It’s been just over two weeks since returning home from a writer’s retreat at the Mabel Dodge Luhan Lodge in Taos, New Mexico. What an amazing seven days: powerful women writers with stories to tell, supporting one another in their journey to find their truth. Jennifer Louden’s inspiring leadership. A beautiful setting. And exquisite food that included scrumptuous bacon each morning and a vegetable tofu lasagna that even made tofu taste delicious! (Before Taos, I honestly never imagined “delicious” and “tofu” in the same sentence. Indeed, the Sangre de Cristo Mountains are magical!)
I came home completely enthused and rejuvenated. I started off my week at home by preparing a batch of gluten free homemade blueberry muffins in honor of our last Taos breakfast, brewed a strong cup of coffee, and settled in for some challenging reading. It was my 3-hour deposition from almost exactly twenty-five years ago to the day that was the result of taking on our school district over rampant segregation and discrimination. The deposition hadn’t seen the light of day in over two decades.
I waded through page after page of the deposition. Multiple times I had to put it down and walk away. Remembering that “thirty-something” idealist, and all the personal sacrifices made, was just too much. The attorney tried his best to give me quite a beating. I hadn’t forgotten. He was an asshole. I was a warrior.
Then I began to feel my week slip away. The reality of all that is required of me in my day-to-day life with Ashley’s 24/7 care took over. A few sleep-disturbed nights made the day following all the more challenging, and I struggled just to get through, much less write.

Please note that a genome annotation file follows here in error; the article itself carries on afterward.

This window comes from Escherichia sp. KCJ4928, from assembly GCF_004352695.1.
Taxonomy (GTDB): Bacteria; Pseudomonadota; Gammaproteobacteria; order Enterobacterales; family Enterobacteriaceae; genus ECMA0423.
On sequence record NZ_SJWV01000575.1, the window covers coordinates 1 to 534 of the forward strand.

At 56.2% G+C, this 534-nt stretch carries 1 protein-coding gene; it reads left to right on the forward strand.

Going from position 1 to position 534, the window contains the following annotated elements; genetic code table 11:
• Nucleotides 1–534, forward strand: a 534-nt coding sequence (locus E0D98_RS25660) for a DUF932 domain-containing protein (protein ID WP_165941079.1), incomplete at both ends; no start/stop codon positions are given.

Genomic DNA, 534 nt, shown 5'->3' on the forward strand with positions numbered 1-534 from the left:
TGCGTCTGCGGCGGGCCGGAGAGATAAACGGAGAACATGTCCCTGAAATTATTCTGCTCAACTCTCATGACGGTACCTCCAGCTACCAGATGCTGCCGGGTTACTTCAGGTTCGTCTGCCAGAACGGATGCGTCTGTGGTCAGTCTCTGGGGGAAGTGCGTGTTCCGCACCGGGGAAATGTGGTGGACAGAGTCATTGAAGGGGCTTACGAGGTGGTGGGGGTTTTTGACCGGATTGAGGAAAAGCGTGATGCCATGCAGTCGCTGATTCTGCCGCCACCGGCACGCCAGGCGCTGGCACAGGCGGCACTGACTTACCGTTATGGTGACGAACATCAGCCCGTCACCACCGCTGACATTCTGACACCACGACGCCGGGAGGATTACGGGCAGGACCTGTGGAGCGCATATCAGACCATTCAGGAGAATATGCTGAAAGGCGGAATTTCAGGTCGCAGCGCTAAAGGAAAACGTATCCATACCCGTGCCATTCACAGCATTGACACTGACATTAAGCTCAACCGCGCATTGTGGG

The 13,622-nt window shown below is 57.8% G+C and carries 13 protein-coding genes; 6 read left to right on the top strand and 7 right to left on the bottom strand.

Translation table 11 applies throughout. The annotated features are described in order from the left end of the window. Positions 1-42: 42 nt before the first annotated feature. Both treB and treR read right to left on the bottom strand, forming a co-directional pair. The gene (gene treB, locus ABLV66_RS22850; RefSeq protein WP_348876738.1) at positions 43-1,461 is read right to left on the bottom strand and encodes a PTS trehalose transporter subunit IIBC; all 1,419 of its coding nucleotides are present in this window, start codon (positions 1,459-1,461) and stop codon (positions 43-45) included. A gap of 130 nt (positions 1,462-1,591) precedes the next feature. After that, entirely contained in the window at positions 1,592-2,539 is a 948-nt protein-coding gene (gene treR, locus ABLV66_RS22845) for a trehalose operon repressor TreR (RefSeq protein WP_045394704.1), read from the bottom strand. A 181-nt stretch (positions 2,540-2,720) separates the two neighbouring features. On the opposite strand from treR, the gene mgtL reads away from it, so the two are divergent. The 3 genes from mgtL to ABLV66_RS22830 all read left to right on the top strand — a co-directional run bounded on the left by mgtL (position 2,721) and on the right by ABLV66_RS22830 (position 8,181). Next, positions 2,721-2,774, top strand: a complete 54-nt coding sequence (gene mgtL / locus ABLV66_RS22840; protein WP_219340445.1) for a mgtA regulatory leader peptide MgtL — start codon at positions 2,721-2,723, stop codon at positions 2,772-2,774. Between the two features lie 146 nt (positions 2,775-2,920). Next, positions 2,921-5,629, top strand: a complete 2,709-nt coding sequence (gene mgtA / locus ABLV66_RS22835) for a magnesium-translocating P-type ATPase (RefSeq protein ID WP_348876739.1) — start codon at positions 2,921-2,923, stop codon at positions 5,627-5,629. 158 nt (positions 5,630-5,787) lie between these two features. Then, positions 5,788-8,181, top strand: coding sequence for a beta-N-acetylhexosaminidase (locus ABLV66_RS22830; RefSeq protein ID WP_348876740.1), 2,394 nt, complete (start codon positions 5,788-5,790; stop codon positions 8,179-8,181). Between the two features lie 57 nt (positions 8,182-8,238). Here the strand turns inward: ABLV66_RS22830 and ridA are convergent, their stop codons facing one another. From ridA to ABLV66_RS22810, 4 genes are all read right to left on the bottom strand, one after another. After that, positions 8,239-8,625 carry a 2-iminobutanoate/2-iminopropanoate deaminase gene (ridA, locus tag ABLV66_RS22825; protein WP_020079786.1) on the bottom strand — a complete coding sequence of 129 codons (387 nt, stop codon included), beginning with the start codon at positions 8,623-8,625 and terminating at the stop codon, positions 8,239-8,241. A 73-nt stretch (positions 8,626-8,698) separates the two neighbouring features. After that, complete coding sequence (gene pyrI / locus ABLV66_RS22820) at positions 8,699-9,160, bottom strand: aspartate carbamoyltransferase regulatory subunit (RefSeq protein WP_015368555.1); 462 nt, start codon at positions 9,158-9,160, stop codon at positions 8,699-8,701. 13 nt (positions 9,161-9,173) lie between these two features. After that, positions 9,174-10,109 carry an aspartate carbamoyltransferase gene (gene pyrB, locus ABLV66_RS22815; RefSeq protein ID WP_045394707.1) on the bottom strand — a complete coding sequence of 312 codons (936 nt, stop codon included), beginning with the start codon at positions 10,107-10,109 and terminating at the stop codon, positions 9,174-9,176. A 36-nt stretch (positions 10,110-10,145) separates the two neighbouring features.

But I kept writing in my head, even when I didn’t feel strong enough, or focused enough, to commit my words to a text document. I began to recognize a potential structure in my approach. And I was reminded of the concept of “conditions of enoughness” that was so eloquently explained, and a point that was driven home, by Jen during the retreat. All those strong, wonderful women begin to identify their “conditions of enoughness.” Now it was my turn to define mine, not just at a retreat but in the context of the complexities of my life.
Two weeks later, I made it through to the end of the deposition. Dozens of colored tabs cover the one hundred and twenty pages. And I’m now ready to dig out the Letter of Findings from the federal investigation that has also not seen the light of day in decades.
Today, I believe I can begin to share my truth. I can be hopeful. I can recognize the “thirty-something” idealist that still resides within me. I can start a new week. For now, that’s enough.